USSC rebukes 10th Circuit hyper-partisanship on Utah same-sex marriage decision.

Quick background: a federal judge in Utah recently tossed that state’s same-sex marriage ban (which is, by the way, based off of a state constitutional amendment*); the judge also then refused to put a stay on the decision until the 10th Circuit Court of Appeals in Denver had a look at it.  At that point the screaming reached the point where Justice Sonia Sotomayor (who oversees requests from the 10th Circuit) noticed; the Supreme Court then turned around and instituted said stay on the decision.  It now goes to the Court of Appeals’; presumably, it will then proceed to the Supreme Court with all due speed.

I take Ed Morrissey’s position on this:

This may well be a rebuke from the top court to the rest of the federal judiciary about refusing stays for obviously activist decisions. I’m not sure it says anything more than that.

Continue reading USSC rebukes 10th Circuit hyper-partisanship on Utah same-sex marriage decision.

Justice Sotomayor puts temporary stay on contraception mandate case.

So, what’s going on, here?

Justice Sonia Sotomayor on Tuesday temporarily blocked the Obama administration from forcing some religious-affiliated groups to provide health insurance coverage of birth control or face penalties as part of the Affordable Care Act.

Acting at the request of an order of nuns in Colorado, Justice Sotomayor issued the stay just hours before the requirement was to go into effect on New Year’s Day. She gave the Obama administration until Friday to respond to the Supreme Court.

Well, it’s not completely complicated: just perhaps a little surprising to people who assumed that Barack Obama has managed to do what no other President has ever done and installed 120% super-loyal never-straying justices on the Supreme Court. Hot Air runs through the possible outcomes: basically, this is a temporary stay for a specific case, but the odds are good that the Supreme Court is going to look favorably on injunctions on implementing the contraception mandate until the court answers the question once and for all this year. It’s reasonable, too: fining groups for refusing to comply with a law that turns out to be unconstitutional can be… awkward. Continue reading Justice Sotomayor puts temporary stay on contraception mandate case.

‘Mostly harmless.’

That’s Ben Domenech’s two-word assessment of Sonia Sotomayor as a Supreme Court justice:

This is worth noting: given the chance to select Diane Wood, a brilliant legal voice and a hardened defender of unrestricted abortion rights, Obama went for the personal story that would appeal to the media instead, disappointing once again some of his supporters. It is possible, yes, that Sotomayor is personally an abortion centrist. But the pro- and anti-abortion groups should fall in normal lines on this nominee — her decisions in favor of anti-abortion policies weren’t based on opposition to Roe, and in viewing the entirety of her background, Sotomayor gives no signs of being a stealth nominee for the pro-life cause.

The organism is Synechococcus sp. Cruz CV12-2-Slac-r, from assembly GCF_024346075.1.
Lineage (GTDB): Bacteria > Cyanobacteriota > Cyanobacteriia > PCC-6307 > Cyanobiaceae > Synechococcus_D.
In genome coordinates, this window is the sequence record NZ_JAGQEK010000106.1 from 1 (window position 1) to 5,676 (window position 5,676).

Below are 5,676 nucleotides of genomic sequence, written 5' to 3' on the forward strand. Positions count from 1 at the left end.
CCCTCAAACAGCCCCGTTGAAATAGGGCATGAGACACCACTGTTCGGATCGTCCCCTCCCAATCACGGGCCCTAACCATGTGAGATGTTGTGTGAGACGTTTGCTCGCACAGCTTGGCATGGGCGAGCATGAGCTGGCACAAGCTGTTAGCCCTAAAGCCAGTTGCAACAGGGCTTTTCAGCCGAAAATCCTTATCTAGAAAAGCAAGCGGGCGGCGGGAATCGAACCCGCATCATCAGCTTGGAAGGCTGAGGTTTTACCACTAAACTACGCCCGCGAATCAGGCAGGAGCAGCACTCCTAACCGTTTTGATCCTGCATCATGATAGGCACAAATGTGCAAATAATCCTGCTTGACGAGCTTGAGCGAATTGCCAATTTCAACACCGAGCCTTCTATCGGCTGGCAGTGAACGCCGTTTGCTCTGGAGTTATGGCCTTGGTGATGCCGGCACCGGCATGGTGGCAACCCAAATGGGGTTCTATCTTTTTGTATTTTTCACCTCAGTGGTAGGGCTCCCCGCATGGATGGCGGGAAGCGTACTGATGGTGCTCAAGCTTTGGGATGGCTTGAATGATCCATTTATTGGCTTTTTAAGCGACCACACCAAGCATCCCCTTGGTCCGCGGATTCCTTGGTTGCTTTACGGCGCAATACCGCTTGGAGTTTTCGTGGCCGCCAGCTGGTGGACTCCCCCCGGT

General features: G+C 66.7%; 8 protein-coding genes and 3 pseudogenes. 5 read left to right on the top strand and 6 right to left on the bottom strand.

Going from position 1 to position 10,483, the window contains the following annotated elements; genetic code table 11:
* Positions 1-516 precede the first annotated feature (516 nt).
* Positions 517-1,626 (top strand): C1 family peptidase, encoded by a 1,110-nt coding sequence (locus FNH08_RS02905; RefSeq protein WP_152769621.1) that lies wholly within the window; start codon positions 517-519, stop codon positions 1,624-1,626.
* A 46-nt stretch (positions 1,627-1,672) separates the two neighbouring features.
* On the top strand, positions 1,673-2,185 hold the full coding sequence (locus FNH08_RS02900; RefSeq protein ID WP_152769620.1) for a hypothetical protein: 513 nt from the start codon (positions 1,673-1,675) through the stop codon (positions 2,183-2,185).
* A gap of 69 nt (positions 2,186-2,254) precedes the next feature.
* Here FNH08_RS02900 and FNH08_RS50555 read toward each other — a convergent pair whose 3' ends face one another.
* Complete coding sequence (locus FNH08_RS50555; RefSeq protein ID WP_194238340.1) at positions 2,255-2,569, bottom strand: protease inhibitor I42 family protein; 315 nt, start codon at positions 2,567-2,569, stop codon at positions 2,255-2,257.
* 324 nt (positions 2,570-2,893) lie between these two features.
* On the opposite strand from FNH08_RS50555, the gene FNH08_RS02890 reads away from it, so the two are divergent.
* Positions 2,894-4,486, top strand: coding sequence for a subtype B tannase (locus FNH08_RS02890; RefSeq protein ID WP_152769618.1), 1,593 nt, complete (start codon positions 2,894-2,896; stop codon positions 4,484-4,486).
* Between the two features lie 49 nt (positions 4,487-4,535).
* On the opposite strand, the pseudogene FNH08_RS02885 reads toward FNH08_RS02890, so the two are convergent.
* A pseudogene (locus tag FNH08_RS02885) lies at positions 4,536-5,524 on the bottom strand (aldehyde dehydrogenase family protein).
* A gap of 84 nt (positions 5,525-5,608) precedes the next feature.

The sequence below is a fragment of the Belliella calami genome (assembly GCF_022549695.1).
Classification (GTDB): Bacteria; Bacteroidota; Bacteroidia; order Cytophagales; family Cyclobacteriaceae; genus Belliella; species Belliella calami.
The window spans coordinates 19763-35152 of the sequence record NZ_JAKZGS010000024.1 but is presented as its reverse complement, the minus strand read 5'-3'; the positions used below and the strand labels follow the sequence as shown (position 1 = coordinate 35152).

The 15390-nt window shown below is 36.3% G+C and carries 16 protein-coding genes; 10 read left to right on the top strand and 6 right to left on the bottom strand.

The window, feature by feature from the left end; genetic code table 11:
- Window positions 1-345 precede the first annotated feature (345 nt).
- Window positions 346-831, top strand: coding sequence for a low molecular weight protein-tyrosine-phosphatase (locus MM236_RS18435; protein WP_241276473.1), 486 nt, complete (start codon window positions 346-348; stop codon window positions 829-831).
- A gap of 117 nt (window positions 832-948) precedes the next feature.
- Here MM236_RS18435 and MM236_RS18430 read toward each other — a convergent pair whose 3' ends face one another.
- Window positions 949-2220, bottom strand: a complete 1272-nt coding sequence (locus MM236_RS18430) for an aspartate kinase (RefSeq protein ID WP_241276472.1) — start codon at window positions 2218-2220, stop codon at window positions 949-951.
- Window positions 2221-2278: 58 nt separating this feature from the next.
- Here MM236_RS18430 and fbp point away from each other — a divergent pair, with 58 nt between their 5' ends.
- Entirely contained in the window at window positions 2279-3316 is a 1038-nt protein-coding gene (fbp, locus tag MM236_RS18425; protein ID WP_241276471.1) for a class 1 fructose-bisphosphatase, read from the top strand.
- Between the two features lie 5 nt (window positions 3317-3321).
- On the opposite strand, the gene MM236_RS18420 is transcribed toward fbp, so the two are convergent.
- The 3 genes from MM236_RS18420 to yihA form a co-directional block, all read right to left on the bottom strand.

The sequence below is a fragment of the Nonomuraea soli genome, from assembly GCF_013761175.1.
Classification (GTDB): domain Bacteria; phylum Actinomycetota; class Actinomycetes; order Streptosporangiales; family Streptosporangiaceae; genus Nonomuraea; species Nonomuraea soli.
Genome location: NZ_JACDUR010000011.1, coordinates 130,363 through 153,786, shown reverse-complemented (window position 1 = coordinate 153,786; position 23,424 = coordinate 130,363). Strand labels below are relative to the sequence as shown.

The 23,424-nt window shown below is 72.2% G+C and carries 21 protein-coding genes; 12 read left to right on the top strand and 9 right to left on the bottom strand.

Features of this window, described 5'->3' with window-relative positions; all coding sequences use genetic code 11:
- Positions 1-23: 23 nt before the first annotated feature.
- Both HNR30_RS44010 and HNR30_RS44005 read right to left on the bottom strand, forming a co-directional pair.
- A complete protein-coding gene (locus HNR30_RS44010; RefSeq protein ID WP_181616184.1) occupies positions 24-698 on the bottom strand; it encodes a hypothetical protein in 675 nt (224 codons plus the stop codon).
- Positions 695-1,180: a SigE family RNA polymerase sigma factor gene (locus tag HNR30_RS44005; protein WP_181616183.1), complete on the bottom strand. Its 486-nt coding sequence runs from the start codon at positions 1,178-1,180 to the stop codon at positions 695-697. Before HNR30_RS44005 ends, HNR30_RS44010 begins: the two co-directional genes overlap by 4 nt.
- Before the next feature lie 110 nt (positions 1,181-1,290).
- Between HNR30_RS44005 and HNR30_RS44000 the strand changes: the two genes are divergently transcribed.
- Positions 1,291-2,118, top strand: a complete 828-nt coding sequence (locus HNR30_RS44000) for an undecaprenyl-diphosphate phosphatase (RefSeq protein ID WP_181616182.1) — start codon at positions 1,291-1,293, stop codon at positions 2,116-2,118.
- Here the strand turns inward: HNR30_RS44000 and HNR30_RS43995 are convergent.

This is what it all comes down to, in fact. As John Yoo notes, Sotomayor gives no signs of being a threat or an asset to any particular cause. It’s unlikely that she’ll be further left than the man she’s replacing, and if she has the gift for motivating or shifting her fellow justices, she hasn’t displayed it on the Second Circuit, where even after 17 years, no one regards her as a leader. She is, in other words, unlikely to shift the Supreme Court in any direction, to any significant degree, from where it was before her arrival.

Continue reading ‘Mostly harmless.’

Lindsey Graham wounded by Sotomayor’s hurtful remarks.

Senator Lindsey Graham goes there:

Sen. Lindsey Graham, R-S.C., told “FOX News Sunday” he wasn’t buying President Obama’s attempt to walk back his Supreme Court nominee’s controversial statement from 2001. Obama said Friday that given the chance Sotomayor would have “restated” that comment, and that she was merely trying to express how her experiences give her perspective on others’ hardships.

“She didn’t say that at all,” Graham countered Sunday, suggesting Sotomayor’s statement raises questions about her objectivity.

“What she said is that based on her life experiences is that she thought a Latina woman, somebody with her background, would be a better judge than a guy like me — a white guy from South Carolina,” Graham said. “It is troubling, and it’s inappropriate and I hope she’ll apologize.”

Continue reading Lindsey Graham wounded by Sotomayor’s hurtful remarks.

Perhaps the White House doesn’t *want* Sotomayor confirmed.

Look who they’ve farmed the prep work off on:

Cynthia Hogan, chief counsel to Vice President Biden, will lead the White House team, with assistance from several other Biden aides. Former Obama campaign adviser and transition spokeswoman Stephanie Cutter will handle message and communications, two administration officials tell CNN.

The vice president, a veteran of Supreme Court nominations from his time on the Judiciary Committee, is also expected to play a key role, an administration official confirmed to CNN.

This helpful graphic may clarify the point:


That’s from the Alito hearings, which the Democrats rather badly wanted to short-circuit, but couldn’t. I concur in the implicit advice suggested by that graphic and the end of the CNN article: GOP Senators, make Sotomayor talk and talk and talk. Short questions, make her clarify everything, and the Senators going on later, keep track of what she was saying earlier and ask her about that.And here is my radical suggestion for these hearings:

I want every Republican Senator on that committee to set a goal of no more than 1,000 words for questions, and stick to it.

These are days for boldness.

Moe Lane

Crossposted to RedState.